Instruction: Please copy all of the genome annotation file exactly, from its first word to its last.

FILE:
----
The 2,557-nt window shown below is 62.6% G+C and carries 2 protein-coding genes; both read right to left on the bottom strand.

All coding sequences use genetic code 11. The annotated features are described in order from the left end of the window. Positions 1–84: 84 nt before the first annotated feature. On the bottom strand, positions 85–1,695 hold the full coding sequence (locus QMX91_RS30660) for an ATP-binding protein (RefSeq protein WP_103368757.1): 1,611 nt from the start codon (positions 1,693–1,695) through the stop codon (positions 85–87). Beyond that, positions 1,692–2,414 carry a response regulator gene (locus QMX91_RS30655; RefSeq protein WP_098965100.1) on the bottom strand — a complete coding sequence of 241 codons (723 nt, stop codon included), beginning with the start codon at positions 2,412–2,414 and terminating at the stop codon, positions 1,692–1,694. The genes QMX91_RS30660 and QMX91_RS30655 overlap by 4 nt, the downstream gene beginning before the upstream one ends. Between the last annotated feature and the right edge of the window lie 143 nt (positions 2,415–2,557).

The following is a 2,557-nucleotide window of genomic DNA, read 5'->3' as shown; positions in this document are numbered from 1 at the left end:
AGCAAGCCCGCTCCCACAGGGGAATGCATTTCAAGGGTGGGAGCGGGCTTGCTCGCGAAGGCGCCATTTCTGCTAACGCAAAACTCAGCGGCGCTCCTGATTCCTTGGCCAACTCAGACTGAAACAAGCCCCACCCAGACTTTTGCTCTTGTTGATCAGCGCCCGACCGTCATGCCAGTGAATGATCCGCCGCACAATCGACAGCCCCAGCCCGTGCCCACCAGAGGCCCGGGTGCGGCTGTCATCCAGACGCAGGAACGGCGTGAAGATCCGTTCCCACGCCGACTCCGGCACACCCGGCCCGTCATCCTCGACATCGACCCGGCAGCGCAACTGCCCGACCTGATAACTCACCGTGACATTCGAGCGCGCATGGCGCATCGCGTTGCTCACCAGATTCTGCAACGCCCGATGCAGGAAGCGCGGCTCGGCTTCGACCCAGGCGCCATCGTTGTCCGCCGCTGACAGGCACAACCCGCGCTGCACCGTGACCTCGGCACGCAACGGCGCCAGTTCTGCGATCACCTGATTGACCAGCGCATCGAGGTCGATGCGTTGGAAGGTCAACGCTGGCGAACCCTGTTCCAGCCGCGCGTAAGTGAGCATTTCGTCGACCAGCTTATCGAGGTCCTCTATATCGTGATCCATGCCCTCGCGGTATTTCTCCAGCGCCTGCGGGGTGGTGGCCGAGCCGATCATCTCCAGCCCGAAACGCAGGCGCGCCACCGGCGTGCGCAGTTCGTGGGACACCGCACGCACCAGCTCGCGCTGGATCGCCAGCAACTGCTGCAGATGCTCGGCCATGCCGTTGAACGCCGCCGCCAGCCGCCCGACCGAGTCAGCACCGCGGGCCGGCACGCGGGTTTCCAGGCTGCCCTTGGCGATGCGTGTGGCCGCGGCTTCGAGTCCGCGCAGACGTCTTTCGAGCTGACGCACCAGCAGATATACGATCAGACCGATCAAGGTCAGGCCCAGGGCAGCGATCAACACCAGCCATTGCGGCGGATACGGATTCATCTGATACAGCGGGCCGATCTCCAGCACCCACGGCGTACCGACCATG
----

The 2,557-nt window shown below is 62.6% G+C and carries 2 protein-coding genes; both read right to left on the bottom strand.

All coding sequences use genetic code 11. The annotated features are described in order from the left end of the window. Positions 1–84: 84 nt before the first annotated feature. On the bottom strand, positions 85–1,695 hold the full coding sequence (locus QMX91_RS30660) for an ATP-binding protein (RefSeq protein WP_103368757.1): 1,611 nt from the start codon (positions 1,693–1,695) through the stop codon (positions 85–87). Beyond that, positions 1,692–2,414 carry a response regulator gene (locus QMX91_RS30655; RefSeq protein WP_098965100.1) on the bottom strand — a complete coding sequence of 241 codons (723 nt, stop codon included), beginning with the start codon at positions 2,412–2,414 and terminating at the stop codon, positions 1,692–1,694. The genes QMX91_RS30660 and QMX91_RS30655 overlap by 4 nt, the downstream gene beginning before the upstream one ends. Between the last annotated feature and the right edge of the window lie 143 nt (positions 2,415–2,557).

The following is a 2,557-nucleotide window of genomic DNA, read 5'->3' as shown; positions in this document are numbered from 1 at the left end:
AGCAAGCCCGCTCCCACAGGGGAATGCATTTCAAGGGTGGGAGCGGGCTTGCTCGCGAAGGCGCCATTTCTGCTAACGCAAAACTCAGCGGCGCTCCTGATTCCTTGGCCAACTCAGACTGAAACAAGCCCCACCCAGACTTTTGCTCTTGTTGATCAGCGCCCGACCGTCATGCCAGTGAATGATCCGCCGCACAATCGACAGCCCCAGCCCGTGCCCACCAGAGGCCCGGGTGCGGCTGTCATCCAGACGCAGGAACGGCGTGAAGATCCGTTCCCACGCCGACTCCGGCACACCCGGCCCGTCATCCTCGACATCGACCCGGCAGCGCAACTGCCCGACCTGATAACTCACCGTGACATTCGAGCGCGCATGGCGCATCGCGTTGCTCACCAGATTCTGCAACGCCCGATGCAGGAAGCGCGGCTCGGCTTCGACCCAGGCGCCATCGTTGTCCGCCGCTGACAGGCACAACCCGCGCTGCACCGTGACCTCGGCACGCAACGGCGCCAGTTCTGCGATCACCTGATTGACCAGCGCATCGAGGTCGATGCGTTGGAAGGTCAACGCTGGCGAACCCTGTTCCAGCCGCGCGTAAGTGAGCATTTCGTCGACCAGCTTATCGAGGTCCTCTATATCGTGATCCATGCCCTCGCGGTATTTCTCCAGCGCCTGCGGGGTGGTGGCCGAGCCGATCATCTCCAGCCCGAAACGCAGGCGCGCCACCGGCGTGCGCAGTTCGTGGGACACCGCACGCACCAGCTCGCGCTGGATCGCCAGCAACTGCTGCAGATGCTCGGCCATGCCGTTGAACGCCGCCGCCAGCCGCCCGACCGAGTCAGCACCGCGGGCCGGCACGCGGGTTTCCAGGCTGCCCTTGGCGATGCGTGTGGCCGCGGCTTCGAGTCCGCGCAGACGTCTTTCGAGCTGACGCACCAGCAGATATACGATCAGACCGATCAAGGTCAGGCCCAGGGCAGCGATCAACACCAGCCATTGCGGCGGATACGGATTCATCTGATACAGCGGGCCGATCTCCAGCACCCACGGCGTACCGACCATG